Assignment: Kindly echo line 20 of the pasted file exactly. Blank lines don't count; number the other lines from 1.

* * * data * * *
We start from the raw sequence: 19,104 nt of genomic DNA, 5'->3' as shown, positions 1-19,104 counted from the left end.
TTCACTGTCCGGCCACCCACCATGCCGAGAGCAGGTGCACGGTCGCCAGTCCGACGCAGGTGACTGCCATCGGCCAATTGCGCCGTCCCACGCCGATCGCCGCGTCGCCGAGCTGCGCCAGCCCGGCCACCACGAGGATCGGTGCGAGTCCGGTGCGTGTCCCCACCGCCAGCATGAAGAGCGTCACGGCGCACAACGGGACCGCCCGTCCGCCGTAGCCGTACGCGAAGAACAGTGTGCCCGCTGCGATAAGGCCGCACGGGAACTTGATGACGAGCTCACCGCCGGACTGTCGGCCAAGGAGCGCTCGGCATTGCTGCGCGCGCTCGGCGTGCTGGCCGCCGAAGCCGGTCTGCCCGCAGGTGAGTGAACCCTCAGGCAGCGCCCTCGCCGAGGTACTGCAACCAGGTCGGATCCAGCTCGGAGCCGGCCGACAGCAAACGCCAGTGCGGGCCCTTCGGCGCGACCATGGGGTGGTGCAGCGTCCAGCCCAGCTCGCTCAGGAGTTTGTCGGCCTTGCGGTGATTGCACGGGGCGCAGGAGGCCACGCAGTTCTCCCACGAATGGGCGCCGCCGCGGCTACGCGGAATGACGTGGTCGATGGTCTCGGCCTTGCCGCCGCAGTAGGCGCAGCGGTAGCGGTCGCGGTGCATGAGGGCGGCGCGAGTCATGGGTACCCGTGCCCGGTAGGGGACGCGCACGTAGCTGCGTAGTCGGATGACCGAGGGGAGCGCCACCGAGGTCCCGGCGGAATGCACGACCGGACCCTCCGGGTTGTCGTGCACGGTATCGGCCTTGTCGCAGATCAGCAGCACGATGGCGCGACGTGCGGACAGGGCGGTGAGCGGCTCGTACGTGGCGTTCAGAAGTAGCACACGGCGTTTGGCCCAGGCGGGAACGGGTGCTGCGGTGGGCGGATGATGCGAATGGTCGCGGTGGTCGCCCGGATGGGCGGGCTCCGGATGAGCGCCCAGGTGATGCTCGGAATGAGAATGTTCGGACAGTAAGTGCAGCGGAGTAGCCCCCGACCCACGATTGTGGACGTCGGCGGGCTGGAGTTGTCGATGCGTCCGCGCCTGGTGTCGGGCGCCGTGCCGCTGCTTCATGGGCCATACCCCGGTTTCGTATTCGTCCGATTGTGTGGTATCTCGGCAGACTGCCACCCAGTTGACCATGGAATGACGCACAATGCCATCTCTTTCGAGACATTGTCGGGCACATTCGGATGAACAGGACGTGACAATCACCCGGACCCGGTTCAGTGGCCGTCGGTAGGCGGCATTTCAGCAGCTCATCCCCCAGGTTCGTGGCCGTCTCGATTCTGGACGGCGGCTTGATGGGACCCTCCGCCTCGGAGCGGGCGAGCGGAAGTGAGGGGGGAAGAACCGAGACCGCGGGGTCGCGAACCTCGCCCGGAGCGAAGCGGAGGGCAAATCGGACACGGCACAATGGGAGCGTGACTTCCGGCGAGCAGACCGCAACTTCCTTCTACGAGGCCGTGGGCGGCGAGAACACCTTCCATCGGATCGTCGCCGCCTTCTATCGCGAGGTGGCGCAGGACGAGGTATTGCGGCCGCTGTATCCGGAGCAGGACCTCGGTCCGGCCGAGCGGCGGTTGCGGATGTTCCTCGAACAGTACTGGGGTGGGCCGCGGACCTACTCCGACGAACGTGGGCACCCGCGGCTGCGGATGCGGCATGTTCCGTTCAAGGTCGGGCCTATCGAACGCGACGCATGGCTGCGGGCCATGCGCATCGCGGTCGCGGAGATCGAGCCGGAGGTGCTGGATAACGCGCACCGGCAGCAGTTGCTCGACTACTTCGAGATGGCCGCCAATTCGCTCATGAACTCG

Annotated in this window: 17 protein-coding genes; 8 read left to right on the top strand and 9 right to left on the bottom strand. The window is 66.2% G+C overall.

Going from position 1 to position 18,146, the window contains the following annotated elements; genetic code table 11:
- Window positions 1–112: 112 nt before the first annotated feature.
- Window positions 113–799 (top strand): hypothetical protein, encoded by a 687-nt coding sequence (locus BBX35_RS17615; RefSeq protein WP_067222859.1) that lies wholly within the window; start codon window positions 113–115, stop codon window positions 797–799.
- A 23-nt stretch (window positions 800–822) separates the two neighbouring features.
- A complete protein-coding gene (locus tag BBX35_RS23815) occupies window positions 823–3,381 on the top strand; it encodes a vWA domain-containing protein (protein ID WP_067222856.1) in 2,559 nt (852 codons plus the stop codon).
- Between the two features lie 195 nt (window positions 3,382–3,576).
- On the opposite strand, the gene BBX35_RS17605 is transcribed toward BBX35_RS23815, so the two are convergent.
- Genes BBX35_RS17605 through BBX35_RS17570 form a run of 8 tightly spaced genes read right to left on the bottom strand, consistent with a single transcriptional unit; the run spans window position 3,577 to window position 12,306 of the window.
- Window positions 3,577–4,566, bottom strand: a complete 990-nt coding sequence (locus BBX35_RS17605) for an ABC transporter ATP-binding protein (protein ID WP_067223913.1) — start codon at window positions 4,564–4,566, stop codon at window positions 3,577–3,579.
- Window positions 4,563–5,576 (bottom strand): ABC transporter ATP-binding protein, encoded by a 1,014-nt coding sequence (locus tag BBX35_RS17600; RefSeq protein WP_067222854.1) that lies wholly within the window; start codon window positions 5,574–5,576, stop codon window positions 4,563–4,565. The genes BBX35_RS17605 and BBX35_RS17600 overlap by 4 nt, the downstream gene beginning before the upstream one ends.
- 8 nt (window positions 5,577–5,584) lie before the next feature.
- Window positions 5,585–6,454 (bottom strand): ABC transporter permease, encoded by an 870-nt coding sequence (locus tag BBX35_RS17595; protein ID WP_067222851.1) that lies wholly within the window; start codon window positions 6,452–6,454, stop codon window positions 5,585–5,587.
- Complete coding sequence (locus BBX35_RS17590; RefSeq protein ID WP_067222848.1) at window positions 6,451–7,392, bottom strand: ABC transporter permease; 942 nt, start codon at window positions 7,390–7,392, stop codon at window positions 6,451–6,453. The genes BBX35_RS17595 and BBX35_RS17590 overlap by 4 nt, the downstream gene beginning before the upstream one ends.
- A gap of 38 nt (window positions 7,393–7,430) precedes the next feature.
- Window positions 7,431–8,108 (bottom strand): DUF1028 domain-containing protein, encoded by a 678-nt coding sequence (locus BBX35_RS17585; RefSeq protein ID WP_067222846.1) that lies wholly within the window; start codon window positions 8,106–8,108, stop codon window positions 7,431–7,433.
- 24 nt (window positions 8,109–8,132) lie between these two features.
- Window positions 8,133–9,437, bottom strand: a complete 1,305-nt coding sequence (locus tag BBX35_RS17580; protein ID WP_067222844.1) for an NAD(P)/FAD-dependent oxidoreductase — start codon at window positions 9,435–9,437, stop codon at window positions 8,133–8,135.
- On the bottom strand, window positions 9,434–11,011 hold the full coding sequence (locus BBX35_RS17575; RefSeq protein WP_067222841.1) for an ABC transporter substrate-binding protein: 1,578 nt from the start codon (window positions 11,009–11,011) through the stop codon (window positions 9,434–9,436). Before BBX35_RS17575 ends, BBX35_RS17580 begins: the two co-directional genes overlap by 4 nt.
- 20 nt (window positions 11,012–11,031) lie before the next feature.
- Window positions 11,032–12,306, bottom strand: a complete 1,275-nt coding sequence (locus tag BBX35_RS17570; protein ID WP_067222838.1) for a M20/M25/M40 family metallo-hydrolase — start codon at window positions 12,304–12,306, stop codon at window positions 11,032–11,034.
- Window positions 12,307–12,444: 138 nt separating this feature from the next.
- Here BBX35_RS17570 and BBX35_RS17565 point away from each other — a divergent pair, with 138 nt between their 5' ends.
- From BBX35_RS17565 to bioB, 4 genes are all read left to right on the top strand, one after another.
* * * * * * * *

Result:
- Window positions 8,133–9,437, bottom strand: a complete 1,305-nt coding sequence (locus tag BBX35_RS17580; protein ID WP_067222844.1) for an NAD(P)/FAD-dependent oxidoreductase — start codon at window positions 9,435–9,437, stop codon at window positions 8,133–8,135.